While the fairground was home, it was far from cozy accommodations. Players would frequently find “spikes and different parts of rides left over from the fair,” Richmond said.

We kind of joked that whoever found the biggest chunk of metal by the end of the season got a prize.

As awards were handed out, coaches shared specific memories or anecdotes about each player, knowing each of the nearly 60 kids as well as the next.

Occasionally, a parent would interject something from the audience, even leading to an impromptu singing of “Happy Birthday” to a player who just turned 18.


Handshakes and hugs were ample in the informal gathering of students, families and coaches who, during the football season, had dined together as a single community before every game.

The documentary

In the library, players were signing gift calendars for their coaches while Tiff Shaw moved among them with a video camera.

Shaw, an English and video production teacher at Winthrop High School, said the project all started with a Facebook message from Stoneton at the end of August when Shaw was finishing shooting another project.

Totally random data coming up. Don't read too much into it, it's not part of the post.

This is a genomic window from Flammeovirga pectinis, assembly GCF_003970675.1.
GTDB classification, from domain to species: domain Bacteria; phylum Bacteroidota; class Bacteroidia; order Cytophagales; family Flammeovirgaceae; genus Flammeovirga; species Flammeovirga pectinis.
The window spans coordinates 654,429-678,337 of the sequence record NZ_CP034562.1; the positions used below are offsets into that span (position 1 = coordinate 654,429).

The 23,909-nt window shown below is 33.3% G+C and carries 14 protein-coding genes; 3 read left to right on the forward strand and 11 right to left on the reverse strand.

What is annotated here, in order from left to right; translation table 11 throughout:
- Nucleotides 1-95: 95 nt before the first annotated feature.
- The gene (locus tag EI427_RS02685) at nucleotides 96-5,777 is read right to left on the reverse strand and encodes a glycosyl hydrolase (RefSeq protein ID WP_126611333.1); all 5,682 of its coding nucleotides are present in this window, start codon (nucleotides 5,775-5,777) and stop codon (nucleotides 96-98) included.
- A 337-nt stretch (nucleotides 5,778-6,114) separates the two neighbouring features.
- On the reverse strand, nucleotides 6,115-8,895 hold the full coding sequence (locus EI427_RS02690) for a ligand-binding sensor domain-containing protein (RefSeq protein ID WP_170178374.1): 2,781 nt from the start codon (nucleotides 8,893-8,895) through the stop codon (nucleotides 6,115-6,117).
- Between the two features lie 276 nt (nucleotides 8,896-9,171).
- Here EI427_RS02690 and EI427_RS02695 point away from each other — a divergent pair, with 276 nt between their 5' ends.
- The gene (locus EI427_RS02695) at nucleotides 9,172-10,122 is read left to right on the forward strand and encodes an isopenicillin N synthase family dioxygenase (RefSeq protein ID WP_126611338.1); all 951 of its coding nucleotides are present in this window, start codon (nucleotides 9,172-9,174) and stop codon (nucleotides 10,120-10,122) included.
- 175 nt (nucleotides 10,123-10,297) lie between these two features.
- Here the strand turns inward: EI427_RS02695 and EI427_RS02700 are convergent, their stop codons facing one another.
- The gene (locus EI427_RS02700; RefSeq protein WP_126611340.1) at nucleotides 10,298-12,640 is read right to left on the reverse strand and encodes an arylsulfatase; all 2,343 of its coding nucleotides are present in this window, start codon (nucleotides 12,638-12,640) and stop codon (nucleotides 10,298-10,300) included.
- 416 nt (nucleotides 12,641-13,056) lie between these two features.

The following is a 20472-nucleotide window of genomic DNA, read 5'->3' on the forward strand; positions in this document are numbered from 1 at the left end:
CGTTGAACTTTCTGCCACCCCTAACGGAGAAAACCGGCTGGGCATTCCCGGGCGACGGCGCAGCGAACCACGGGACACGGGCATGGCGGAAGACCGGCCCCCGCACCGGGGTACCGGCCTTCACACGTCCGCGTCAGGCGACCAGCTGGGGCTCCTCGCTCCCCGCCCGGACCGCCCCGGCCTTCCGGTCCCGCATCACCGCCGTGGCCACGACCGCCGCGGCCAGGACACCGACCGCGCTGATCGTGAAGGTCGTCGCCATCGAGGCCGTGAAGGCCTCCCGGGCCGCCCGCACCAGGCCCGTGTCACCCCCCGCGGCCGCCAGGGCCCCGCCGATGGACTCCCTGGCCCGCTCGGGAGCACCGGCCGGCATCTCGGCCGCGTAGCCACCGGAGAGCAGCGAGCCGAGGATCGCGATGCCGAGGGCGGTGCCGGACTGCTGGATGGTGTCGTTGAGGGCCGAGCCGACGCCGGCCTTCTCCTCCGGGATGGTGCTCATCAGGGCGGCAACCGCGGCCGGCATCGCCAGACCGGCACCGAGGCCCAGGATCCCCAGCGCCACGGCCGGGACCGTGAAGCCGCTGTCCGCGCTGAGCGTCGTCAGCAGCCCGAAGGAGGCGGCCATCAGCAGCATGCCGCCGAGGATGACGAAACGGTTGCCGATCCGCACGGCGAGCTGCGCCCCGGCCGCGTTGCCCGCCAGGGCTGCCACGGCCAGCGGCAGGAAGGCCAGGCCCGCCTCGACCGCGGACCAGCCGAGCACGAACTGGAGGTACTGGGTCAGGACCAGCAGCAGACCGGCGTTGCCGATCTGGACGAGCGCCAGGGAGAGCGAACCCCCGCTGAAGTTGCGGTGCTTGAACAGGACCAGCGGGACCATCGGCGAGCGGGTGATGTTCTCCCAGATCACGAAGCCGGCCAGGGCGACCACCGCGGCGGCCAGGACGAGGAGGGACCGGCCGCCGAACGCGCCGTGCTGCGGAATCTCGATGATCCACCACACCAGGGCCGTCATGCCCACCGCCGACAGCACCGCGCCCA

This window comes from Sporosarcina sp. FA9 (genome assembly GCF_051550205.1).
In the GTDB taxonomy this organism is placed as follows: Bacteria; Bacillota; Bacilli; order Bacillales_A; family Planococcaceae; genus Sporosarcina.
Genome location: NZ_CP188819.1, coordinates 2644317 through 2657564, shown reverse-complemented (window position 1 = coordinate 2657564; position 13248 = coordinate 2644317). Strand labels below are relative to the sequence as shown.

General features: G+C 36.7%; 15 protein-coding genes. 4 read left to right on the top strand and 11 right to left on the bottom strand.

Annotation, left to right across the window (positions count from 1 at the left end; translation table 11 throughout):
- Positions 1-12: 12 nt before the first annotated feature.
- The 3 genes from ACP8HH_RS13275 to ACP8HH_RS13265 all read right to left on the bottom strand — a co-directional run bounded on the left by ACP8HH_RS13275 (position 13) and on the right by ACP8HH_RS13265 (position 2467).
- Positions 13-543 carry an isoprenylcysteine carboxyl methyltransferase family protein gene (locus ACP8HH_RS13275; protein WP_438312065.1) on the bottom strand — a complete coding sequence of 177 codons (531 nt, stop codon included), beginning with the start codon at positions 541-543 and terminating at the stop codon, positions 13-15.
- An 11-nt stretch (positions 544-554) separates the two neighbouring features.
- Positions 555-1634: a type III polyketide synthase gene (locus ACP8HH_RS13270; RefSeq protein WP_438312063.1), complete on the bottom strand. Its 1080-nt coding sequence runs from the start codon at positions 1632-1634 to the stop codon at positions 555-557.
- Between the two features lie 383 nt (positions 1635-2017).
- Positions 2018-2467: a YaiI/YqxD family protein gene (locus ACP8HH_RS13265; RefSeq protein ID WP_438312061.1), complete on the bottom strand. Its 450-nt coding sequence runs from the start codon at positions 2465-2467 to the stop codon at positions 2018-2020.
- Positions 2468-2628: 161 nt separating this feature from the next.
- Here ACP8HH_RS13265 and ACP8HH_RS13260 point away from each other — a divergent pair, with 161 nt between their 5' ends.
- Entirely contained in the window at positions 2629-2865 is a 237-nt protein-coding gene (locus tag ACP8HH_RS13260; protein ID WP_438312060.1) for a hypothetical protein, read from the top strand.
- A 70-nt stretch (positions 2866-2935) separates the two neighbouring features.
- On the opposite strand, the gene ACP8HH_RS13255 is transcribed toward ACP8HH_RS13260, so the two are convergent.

Shaw remembered the conversation: “Hey, we’re joining as one team. I think it would be a great documentary. Do you want to do it?”

And like that, Shaw was planning a documentary.


Working with her on the project were four students from Winthrop.

Dom Cojgnta, a football-playing senior, conducted off-field interviews and will assist in editing.

Collette Connor, a senior, helped film the games.

Jake Rioux, a junior, filmed a game for Shaw and helps out behind the scenes.

Mathias Deming, a sophomore, worked on still photography for Shaw.

Since starting with her production crew, Shaw said the project has become “her baby,” adding that she still has mountains of footage to sift through for editing.